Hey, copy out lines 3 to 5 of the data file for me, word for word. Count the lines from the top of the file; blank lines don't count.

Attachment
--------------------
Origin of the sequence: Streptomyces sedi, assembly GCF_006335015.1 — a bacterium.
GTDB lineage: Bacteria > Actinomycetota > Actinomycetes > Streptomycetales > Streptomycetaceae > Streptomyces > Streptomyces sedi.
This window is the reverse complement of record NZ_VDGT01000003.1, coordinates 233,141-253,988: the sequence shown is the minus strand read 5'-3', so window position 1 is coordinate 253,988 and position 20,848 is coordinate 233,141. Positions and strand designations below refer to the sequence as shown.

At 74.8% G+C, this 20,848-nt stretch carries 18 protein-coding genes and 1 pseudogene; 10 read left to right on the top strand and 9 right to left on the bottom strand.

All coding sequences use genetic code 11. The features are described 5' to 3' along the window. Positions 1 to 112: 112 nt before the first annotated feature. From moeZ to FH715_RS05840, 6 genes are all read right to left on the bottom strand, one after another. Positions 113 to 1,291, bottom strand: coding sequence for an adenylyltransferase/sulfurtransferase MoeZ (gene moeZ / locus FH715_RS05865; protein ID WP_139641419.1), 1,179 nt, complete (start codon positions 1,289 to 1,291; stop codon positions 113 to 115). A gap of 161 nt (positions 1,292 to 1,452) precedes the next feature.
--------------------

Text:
This window is the reverse complement of record NZ_VDGT01000003.1, coordinates 233,141-253,988: the sequence shown is the minus strand read 5'-3', so window position 1 is coordinate 253,988 and position 20,848 is coordinate 233,141. Positions and strand designations below refer to the sequence as shown.

At 74.8% G+C, this 20,848-nt stretch carries 18 protein-coding genes and 1 pseudogene; 10 read left to right on the top strand and 9 right to left on the bottom strand.

All coding sequences use genetic code 11. The features are described 5' to 3' along the window. Positions 1 to 112: 112 nt before the first annotated feature. From moeZ to FH715_RS05840, 6 genes are all read right to left on the bottom strand, one after another. Positions 113 to 1,291, bottom strand: coding sequence for an adenylyltransferase/sulfurtransferase MoeZ (gene moeZ / locus FH715_RS05865; protein ID WP_139641419.1), 1,179 nt, complete (start codon positions 1,289 to 1,291; stop codon positions 113 to 115). A gap of 161 nt (positions 1,292 to 1,452) precedes the next feature.